Inman is exploring what the future of real estate leadership should look like through a series of articles, Q&As with industry pros, and an upcoming five-part series called Leadership Week. Please send your feedback to email@example.com. If you’re a leader who wants to join us for our exclusive Disconnect in The Desert event on March 26-28, or want to recommend a colleague, send a note to firstname.lastname@example.org explaining why.
Jed is obsessed with taking on the digital challenges that face small businesses, and building scalable, simple and affordable products to solve them. He is also an active angel investor, mentor and advisor to over ten tech startups. And he’s is a frequent speaker and panelist at conferences on technology and digital marketing.
We recently got the opportunity to sit down with Jed and pick his brain about where real estate leadership is headed in 2018.
As a leader, what keeps you up at night?
If I were to breakdown my sleepless hours, I would say 25 percent are spent thinking about internal alignment — is everyone pulling on the same rope, and if not, how do we fix that?
Twenty-five percent is big picture strategy — have we identified the right opportunities to pursue, and do we have a solid plan to pursue them?
Another 25 percent is spent thinking about people — our team, our customers and partners, our shareholders.
And the last 25 percent is probably spent on broader topics about the industry, the economy, humanity, etc.
If you could change one thing in real estate, what would it be?
If I could wave a magic wand to standardize data and make it open and available to all, I would absolutely do that. Advertising automation (what we do) requires data as the input.
Whether you want a “Just listed” ad to start automatically after the listing agreement is signed, a “Just sold” ad to start automatically after a listing is sold, or a sphere of influence (SOI) ad to start automatically after a new agent joins the firm, we need data to power them all.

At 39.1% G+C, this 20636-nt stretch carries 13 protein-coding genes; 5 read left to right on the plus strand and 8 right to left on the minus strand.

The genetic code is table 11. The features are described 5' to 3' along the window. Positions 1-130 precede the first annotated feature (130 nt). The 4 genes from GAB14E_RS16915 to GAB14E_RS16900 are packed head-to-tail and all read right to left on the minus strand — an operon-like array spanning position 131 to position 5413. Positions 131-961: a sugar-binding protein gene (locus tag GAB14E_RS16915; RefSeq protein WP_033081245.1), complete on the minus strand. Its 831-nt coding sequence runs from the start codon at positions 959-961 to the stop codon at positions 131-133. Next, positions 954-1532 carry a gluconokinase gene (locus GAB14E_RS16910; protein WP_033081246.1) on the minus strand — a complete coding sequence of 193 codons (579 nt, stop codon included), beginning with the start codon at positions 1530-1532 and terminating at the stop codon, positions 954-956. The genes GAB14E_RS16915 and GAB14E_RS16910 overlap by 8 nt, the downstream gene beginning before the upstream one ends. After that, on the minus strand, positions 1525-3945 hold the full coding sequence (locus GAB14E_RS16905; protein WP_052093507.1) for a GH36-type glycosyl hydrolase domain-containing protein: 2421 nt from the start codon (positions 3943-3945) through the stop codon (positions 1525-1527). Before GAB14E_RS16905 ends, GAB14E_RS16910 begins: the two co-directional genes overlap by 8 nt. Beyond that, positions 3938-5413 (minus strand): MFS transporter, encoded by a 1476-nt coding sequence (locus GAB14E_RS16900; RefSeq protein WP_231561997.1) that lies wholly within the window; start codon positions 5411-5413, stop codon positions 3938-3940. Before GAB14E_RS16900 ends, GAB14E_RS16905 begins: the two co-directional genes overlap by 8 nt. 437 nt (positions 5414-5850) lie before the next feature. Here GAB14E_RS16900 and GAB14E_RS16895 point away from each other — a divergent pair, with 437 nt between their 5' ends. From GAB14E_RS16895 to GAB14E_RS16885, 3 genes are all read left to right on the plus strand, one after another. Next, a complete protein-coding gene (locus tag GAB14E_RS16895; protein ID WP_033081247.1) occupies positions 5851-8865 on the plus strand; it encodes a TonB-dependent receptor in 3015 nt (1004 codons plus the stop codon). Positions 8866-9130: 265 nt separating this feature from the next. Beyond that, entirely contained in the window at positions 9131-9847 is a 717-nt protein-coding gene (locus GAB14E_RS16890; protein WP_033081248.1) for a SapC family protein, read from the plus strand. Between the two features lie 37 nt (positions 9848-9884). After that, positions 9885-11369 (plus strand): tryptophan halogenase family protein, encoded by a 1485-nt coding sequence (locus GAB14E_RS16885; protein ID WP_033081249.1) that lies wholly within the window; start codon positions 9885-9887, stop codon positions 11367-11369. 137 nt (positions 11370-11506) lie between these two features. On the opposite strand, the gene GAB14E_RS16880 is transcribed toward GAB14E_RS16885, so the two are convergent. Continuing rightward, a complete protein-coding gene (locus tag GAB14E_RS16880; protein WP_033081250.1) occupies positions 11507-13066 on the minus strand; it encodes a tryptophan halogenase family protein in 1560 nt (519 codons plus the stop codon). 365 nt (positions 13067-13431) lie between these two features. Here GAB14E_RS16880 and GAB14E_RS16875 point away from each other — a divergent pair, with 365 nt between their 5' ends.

How have your expectations of your management team changed over the past two years?
We’ve gone through rapid expansion, as have a lot of companies and brokerages, so we’ve asked our team to take on more. Because of this, I’ve asked my team for more transparency and collaboration than ever — it’s the best way to help us all stay on task and keep pace with innovation.
It’s important to systematize and automate what you can so you aren’t rethinking everything each time. Great systems lead to consistent results. I believe it’s the leader’s job to inspire and support the organization’s collective responsibility to create a better future for the company, and I empower everyone on my management team to do their part to impact this future.
How do you keep your team competitive?
Hire brilliant and competitive people that align with our core values. Then give them freedom within the company’s strategic framework. Try to expose everyone to our customers and partners so they can hear firsthand the changing needs and changing market. After that, its alignment, alignment, alignment.
With so much disruption in real estate, what’s your best advice for managing change?
My advice is to embrace change. I’ve seen this happen in both of the other industries with which I have been involved — music and printing/packaging. There’s always going to be disruption. The challenge is to never let disruption distract you from your core values and your core mission. But it can help you envisage a better way to get there.
Disruption always makes me reevaluate what the end state will ultimately be for the transaction being contemplated.